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Wood Notes I

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Tact
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To Ellen, At the South
To Eva
To J.W.
To Rhea
Uriel
The Visit
Wood Notes I
Wood Notes II
The World-Soul
Xenophanes


Texts : Early Emerson Poems : Emerson Poems: P-Z : WOOD NOTES I
A selection of Ralph Waldo Emerson's writings for searching and browsing

Wood Notes I

For this present, hard
Is the fortune of the bard
Born out of time;
All his accomplishment
From nature's utmost treasure spent
Booteth not him.
When the pine tosses its cones
To the song of its waterfall tones,
He speeds to the woodland walks,
To birds and trees he talks.
Cęsar of his leafy Rome,
There the poet is at home.
He goes to the riverside,—
Not hook nor line hath he:
He stands in the meadows wide,—
Nor gun nor scythe to see;
With none has he to do,
And none seek him,
Nor men below,
Nor spirits dim.
Sure some god his eye enchants,
What he knows, nobody wants.
In the wood he travels glad
Without better fortune had,
Melancholy without bad.
Planter of celestial plants,
What he knows, nobody wants,—
What he knows, he hides, not vaunts.
Knowledge this man prizes best
Seems fantastic to the rest,
Pondering shadows, colors, clouds,
Grass buds, and caterpillars' shrouds,
Boughs on which the wild bees settle,
Tints that spot the violet's petal,
Why nature loves the number five,
And why the star-form she repeats,
Lover of all things alive,
Wonderer at all he meets,
Wonderer chiefly at himself,—
Who can tell him what he is,
Or how meet in human elf
Coming and past eternities?

2.

And such I knew, a forest seer,
A minstrel of the natural year,
Foreteller of the vernal ides,
Wise harbinger of spheres and tides,
A lover true who knew by heart
Each joy the mountain dales impart;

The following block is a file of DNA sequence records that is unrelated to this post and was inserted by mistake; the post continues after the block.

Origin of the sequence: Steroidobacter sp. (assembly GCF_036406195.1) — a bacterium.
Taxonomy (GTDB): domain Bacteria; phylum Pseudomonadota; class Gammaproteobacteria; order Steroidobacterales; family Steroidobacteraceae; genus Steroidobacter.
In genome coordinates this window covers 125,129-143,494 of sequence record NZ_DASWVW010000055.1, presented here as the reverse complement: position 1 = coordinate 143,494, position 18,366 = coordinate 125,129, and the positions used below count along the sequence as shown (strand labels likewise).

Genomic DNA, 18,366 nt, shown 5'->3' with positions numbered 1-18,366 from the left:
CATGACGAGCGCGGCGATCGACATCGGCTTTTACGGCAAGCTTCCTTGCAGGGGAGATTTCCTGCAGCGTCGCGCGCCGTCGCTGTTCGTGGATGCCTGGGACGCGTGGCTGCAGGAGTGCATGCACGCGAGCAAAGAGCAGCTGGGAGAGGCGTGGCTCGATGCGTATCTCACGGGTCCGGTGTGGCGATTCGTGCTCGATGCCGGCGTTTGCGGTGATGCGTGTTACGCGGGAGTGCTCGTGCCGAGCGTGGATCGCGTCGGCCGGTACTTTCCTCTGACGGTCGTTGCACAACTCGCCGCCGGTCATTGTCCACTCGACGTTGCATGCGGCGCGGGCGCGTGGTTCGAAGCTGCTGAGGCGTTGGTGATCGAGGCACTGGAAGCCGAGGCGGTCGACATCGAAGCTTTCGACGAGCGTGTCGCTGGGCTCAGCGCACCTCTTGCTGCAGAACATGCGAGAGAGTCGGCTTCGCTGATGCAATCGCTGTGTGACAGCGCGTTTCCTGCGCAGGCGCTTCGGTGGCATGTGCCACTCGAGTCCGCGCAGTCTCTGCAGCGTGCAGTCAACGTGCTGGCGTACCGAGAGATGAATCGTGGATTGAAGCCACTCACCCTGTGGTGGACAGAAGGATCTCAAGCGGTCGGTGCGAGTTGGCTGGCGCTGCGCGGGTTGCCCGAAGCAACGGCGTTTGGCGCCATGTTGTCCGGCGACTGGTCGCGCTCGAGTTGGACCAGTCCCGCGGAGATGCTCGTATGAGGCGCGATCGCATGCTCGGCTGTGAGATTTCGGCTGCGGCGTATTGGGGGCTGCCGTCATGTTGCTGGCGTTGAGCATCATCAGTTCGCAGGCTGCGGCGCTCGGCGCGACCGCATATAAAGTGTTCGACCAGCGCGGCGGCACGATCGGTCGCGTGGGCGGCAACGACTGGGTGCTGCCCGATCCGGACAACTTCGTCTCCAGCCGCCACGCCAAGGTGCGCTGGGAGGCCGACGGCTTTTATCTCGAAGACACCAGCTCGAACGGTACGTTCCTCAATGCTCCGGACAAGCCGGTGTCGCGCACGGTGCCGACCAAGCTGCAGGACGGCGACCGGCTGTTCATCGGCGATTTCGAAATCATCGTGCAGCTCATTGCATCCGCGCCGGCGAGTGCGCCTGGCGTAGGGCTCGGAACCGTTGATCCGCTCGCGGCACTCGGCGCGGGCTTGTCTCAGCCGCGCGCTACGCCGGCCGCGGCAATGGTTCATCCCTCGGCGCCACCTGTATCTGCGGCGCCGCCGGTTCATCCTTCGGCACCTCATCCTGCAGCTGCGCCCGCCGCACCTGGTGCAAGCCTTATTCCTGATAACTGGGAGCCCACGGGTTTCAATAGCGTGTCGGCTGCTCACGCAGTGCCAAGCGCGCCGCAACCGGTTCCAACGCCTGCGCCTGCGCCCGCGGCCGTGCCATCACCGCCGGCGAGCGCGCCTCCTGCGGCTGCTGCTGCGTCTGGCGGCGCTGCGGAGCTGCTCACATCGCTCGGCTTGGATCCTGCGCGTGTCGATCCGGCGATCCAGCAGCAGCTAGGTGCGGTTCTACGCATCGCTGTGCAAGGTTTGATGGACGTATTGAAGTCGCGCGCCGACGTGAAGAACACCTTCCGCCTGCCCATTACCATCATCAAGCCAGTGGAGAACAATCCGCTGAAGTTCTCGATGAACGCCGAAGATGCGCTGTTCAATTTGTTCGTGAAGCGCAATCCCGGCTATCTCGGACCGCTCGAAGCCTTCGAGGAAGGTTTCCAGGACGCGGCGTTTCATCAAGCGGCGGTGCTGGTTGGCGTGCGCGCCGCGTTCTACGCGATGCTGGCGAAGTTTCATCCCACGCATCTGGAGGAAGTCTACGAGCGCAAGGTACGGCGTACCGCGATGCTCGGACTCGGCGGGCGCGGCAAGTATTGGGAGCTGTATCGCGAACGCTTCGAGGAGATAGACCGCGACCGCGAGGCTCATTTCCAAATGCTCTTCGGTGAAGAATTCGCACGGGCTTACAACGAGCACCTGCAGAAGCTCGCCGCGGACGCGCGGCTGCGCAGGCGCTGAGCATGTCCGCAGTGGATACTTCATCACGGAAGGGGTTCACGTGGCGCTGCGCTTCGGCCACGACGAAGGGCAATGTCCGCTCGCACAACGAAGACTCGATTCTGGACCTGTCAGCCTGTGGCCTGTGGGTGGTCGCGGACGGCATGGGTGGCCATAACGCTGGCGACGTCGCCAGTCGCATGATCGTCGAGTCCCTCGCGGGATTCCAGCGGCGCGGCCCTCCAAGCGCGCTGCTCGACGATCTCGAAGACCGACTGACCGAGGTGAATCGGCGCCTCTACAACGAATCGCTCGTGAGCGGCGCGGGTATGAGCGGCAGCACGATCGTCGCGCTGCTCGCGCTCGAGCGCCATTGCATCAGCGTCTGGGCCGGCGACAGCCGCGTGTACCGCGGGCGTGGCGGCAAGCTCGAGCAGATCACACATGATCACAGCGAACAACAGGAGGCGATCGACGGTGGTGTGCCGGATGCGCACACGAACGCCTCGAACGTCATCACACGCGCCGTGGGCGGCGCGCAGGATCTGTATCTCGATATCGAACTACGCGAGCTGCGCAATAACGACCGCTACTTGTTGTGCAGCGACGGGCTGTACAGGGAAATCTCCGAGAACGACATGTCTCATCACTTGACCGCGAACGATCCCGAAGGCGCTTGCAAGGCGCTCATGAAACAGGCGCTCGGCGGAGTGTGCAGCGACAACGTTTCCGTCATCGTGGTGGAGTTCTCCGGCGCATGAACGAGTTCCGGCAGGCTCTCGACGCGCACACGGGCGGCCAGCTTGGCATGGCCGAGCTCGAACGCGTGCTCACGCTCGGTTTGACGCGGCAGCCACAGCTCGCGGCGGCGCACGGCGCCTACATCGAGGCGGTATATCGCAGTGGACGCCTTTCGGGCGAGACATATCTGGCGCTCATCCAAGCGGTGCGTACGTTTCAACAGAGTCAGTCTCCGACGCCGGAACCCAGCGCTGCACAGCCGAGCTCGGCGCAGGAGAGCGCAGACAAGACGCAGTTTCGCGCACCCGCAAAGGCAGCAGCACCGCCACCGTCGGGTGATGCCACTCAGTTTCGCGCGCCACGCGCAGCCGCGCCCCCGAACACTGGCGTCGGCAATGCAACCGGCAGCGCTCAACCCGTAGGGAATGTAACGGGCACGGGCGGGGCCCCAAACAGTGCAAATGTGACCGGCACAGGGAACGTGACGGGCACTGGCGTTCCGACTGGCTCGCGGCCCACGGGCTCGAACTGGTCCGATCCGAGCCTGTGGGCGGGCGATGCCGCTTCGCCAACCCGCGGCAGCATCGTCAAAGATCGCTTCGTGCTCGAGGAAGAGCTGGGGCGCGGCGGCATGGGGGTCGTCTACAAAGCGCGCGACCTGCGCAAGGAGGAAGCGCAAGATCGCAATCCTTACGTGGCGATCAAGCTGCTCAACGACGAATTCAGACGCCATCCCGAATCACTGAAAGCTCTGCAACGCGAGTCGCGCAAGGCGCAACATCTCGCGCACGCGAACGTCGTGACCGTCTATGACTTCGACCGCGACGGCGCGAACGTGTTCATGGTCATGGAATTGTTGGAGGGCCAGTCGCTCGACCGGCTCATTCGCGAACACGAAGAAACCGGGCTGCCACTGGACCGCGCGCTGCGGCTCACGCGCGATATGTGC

It seemed that nature could not raise
A plant in any secret place,
In quaking bog, on snowy hill,
Beneath the grass that shades the rill,
Under the snow, between the rocks,
In damp fields known to bird and fox,
But he would come in the very hour
It opened in its virgin bower,
As if a sunbeam showed the place,
And tell its long-descended race.
It seemed as if the breezes brought him,
It seemed as if the sparrows taught him,
As if by secret sight he knew
Where in far fields the orchis grew.
There are many events in the field
Which are not shown to common eyes,
But all her shows did nature yield
To please and win this pilgrim wise.
He saw the partridge drum in the woods,
He heard the woodcock's evening hymn,
He found the tawny thrush's broods,
And the shy hawk did wait for him.
What others did at distance hear,
And guessed within the thicket's gloom,
Was showed to this philosopher,
And at his bidding seemed to come.

3.

In unploughed Maine, he sought the lumberer's gang,
Where from a hundred lakes young rivers sprang;
He trod the unplanted forest-floor, whereon
The all-seeing sun for ages hath not shone,
Where feeds the mouse, and walks the surly bear,
And up the tall mast runs the woodpecker.
He saw, beneath dim aisles, in odorous beds,
The slight Linnęa hang its twin-born heads,
And blessed the monument of the man of flowers,
Which breathes his sweet fame through the Northern bowers.
He heard when in the grove, at intervals,